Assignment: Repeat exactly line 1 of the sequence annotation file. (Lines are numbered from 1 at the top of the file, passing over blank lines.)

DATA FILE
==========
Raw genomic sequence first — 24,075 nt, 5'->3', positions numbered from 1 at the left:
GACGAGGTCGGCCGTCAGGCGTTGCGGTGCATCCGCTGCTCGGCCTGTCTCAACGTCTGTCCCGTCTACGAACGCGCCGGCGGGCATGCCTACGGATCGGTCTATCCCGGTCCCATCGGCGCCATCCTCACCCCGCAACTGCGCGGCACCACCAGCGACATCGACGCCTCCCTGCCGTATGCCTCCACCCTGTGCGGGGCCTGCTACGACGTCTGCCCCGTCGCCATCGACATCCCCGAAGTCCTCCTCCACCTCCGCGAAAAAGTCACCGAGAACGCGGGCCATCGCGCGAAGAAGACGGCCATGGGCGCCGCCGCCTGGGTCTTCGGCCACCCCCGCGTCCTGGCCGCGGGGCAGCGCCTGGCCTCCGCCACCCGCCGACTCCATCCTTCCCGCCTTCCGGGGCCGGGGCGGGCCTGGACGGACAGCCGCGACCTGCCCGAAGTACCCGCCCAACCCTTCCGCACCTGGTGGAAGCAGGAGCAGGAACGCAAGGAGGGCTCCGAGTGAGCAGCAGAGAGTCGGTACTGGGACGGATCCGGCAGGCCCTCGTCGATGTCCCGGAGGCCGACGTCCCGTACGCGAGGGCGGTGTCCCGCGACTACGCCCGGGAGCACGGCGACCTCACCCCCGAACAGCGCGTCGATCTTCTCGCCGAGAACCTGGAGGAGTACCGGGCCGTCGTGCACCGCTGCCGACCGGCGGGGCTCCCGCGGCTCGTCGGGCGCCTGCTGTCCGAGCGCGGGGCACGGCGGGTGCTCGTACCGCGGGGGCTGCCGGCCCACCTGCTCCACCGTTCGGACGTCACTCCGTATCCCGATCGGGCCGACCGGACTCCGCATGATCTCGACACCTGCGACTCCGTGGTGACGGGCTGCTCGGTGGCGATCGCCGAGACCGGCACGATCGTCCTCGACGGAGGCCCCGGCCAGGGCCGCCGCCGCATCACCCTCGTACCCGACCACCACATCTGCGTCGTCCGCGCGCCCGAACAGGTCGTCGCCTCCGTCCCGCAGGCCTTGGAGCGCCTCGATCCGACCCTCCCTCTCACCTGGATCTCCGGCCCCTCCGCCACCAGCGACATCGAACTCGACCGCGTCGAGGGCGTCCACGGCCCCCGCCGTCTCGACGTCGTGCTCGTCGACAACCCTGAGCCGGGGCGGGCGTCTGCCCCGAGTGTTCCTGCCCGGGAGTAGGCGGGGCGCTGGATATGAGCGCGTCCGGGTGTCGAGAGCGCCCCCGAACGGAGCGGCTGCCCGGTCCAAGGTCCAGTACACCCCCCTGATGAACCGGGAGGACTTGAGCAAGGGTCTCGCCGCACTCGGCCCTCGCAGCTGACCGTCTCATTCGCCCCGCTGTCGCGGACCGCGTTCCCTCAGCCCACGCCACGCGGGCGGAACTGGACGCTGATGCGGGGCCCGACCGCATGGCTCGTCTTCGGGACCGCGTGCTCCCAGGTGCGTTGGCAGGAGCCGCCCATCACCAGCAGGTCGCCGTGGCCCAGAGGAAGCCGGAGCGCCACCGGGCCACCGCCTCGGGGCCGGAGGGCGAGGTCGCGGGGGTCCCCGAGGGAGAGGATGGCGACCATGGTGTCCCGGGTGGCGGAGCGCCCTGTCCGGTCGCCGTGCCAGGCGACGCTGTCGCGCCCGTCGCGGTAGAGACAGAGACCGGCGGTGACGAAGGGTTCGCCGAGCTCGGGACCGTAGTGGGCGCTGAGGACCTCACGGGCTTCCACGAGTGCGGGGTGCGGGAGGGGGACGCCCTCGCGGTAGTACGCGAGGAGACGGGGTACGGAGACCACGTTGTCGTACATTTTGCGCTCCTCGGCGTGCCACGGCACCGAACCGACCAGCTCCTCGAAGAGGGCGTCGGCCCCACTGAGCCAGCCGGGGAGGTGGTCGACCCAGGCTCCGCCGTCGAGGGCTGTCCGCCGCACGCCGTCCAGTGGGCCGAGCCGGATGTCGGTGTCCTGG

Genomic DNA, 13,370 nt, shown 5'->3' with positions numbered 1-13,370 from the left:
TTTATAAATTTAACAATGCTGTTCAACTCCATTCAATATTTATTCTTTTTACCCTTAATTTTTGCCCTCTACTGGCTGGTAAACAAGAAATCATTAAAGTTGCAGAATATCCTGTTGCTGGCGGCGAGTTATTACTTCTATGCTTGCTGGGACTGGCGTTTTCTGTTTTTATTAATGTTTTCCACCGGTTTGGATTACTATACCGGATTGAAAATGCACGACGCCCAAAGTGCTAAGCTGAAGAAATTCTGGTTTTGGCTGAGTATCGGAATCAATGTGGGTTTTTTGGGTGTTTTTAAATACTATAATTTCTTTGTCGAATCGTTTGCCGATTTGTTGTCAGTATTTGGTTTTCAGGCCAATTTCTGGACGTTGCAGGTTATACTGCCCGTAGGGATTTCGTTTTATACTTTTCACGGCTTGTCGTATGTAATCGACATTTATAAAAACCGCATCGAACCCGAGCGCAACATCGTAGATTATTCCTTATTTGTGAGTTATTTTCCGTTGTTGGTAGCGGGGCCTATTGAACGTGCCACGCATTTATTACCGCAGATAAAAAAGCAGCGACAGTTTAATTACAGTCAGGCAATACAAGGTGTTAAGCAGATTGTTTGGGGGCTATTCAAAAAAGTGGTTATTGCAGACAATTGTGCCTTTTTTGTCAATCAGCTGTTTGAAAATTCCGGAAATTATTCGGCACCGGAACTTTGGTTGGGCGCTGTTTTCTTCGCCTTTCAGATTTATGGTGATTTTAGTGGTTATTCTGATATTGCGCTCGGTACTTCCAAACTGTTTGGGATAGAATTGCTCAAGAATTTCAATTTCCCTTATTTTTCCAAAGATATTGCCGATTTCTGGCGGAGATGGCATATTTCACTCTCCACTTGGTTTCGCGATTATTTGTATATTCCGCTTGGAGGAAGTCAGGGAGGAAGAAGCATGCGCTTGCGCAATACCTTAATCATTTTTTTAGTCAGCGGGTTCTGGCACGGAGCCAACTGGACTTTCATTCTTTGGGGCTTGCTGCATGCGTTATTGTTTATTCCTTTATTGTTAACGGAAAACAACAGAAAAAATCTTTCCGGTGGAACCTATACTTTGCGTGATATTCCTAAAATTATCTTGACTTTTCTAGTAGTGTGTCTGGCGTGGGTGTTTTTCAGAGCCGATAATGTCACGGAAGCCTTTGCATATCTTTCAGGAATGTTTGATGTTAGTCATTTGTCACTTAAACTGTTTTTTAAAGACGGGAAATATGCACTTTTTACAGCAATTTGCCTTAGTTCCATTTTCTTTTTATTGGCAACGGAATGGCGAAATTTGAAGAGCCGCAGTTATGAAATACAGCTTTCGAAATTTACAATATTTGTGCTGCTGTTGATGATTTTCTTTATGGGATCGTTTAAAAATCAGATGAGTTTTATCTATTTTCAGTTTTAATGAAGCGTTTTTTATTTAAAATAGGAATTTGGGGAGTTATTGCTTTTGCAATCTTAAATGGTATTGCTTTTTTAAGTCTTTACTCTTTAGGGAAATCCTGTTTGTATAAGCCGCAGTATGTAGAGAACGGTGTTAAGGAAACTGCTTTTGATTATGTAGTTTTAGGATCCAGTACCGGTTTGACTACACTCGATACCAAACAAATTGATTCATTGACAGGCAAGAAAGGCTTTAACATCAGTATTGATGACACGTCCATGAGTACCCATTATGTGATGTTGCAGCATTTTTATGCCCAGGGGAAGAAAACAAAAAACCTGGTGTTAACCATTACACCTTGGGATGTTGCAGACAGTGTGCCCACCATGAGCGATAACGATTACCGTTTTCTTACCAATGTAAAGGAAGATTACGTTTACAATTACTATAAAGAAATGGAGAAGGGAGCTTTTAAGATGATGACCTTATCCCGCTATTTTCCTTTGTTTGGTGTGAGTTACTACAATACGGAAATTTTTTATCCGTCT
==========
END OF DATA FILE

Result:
Raw genomic sequence first — 24,075 nt, 5'->3', positions numbered from 1 at the left: